John Lyons, The Australian (Sydney), October 29, 2007
AUSTRALIA faces a “London-type bombing” if relations between Muslims and the intelligence and police authorities do not improve, an influential Islamic youth leader has warned.
Fadi Rahman, who runs one of Sydney’s biggest youth centres at Lidcombe in the city’s west, said overseas Islamic elements were attempting to radicalise Muslim youth with their hardline ideologies.
But in a warning that will resonate with Australian authorities, Mr Rahman said Muslims did not trust ASIO or the Australian Federal Police and that the bungled terror case against Gold Coast doctor Mohamed Haneef had worsened the situation. “The biggest problem ASIO and the federal police have is that no one in the Islamic community trusts them enough to give them a heads-up about anything,” Mr Rahman told The Australian.
“Look at the Haneef thing—why would we trust these guys when all you see is one fumble after another? People are afraid.”
Dr Haneef, an Indian national, was detained in July on suspicion of having played a role in the foiled terrorist attacks in London and Glasgow, but the case fell apart after a series of prosecution mistakes.
Mr Rahman said a battle for the hearts and minds of young Muslims was under way in Australia between influences from overseas wanting to radicalise youths and more moderate influences in Australia.
Mr Rahman said he believed he had been the target of a recruitment attempt but when he responded “defensively” those talking to him said they had merely been joking.
Asked about the anatomy of a recruitment, he said: “Most of the time they start at the local mosque in small groups—they move quickly into the garage, then people’s homes. You get sucked in.”
He said the typical recruiter was in their 40s or 50s, “from overseas, well-educated and tapping into young people’s frustrations and anger”.
“I think we are very similar to London,” he said. “There are these individuals from overseas who are basically in their mid-life who have these ideologies and because of the animosity they have experienced in their own countries have deep hatred of the Western world. It’s very easy to tap into the mind of someone who has a low education level, unemployment and who has basically given up on life.
“The right ingredients are there. We need to do something or what happened in London, a London-type bombing, will happen here.”
The “something” includes programs to give opportunities to Muslim youth and a “less hostile” attitude by the federal Government. Mr Rahman said the Government was spending too much on campaigns directed at people who did not know what was going on—such as the Be Alert, Not Alarmed campaign—but not enough in communities such as southwestern Sydney, where about 250,000 Muslims live. “It’s not like it will be John Smith on the north shore of Sydney who will have information, it will be Mohammed or Ahmed out here,” he says.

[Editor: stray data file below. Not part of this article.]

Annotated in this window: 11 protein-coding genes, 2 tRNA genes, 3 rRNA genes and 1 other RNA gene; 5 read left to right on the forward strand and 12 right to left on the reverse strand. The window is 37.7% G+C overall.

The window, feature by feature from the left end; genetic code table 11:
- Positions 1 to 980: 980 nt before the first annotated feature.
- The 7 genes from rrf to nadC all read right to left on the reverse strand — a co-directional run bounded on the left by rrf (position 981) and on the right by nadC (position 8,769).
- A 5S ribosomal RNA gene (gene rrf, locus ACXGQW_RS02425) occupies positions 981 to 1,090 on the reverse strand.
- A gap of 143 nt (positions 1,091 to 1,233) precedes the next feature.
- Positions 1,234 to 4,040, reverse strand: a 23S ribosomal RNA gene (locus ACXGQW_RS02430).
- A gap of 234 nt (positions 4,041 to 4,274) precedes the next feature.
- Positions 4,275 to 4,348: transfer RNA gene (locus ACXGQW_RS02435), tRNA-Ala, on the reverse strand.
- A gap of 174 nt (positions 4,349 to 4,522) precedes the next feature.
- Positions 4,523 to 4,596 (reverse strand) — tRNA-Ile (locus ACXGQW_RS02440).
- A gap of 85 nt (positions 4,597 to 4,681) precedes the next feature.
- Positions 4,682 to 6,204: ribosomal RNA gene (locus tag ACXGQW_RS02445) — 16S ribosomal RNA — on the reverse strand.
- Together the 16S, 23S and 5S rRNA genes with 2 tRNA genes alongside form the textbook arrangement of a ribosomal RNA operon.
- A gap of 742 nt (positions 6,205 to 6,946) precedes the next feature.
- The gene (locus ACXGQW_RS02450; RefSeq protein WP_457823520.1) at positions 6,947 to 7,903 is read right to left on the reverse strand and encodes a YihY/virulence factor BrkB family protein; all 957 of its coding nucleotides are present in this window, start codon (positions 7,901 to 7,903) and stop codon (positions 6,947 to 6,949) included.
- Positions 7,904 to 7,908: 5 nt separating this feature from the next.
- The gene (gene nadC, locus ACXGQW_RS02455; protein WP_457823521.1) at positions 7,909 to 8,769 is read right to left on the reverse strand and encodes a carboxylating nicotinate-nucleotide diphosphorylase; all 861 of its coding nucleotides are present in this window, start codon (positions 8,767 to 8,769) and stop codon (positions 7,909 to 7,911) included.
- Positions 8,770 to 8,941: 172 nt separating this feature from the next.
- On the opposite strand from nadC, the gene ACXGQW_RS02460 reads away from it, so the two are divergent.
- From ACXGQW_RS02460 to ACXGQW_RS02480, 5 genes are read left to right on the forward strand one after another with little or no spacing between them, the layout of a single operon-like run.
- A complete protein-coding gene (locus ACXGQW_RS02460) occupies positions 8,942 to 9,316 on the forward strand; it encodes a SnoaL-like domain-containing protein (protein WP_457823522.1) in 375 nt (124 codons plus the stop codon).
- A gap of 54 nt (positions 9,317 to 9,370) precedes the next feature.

Mr Rahman said he and Toufic Mallah, the man he brought into the youth centre to stress moderation, preached non-violence.
About 50 of the youths at the centre, which has about 460 members aged 10 to 35, are former criminals who have done time in jail. Mr Rahman said they could go “either way”.
At the Independent Centre of Research Australia, he runs anger-management programs and has opened a prayer room run by Sheik Mallah. Sheik Mallah said the second chapter of the Koran stressed that “we have made a moderate nation”.
He says non-Muslim Australians should approach their local sheiks if there was anything they did not understand or like about their local Muslim communities. “Come and speak to us,” he said.
Mr Rahman brokered a deal with IBM last week under which the computer company will mentor 10 youths from the centre and offer three traineeships.
Mr Rahman said this sort of support gave the young people and their families and friends hope. In the aftermath of the Cronulla race riots in Sydney in 2005 there was progress between Muslim and non-Muslim communities, but since then “things have taken a nasty turn”.
“The blame game” of all Muslims being blamed for terrorism “will only put people offside”, he said.
“When the shit hits the fan we will all be covered with it. It’s just a matter of time before someone says I’ve had enough. Unless something is done and attitudes change something will happen.
“We haven’t learnt our lesson post-September 11, the Bali bombings, the Cronulla riots and the London bombings. There’s deep-seated hatred on both sides. When young Muslims go into other areas they go in with force.
“I cop it from both ends—who do you please? Do you please your own community or the wider community? A lot of them are saying don’t waste your time, you will never get anywhere with these people.”
Mr Rahman said one of the biggest problems in the Lebanese community was that many of his generation, although they loved their parents, felt caught between two worlds.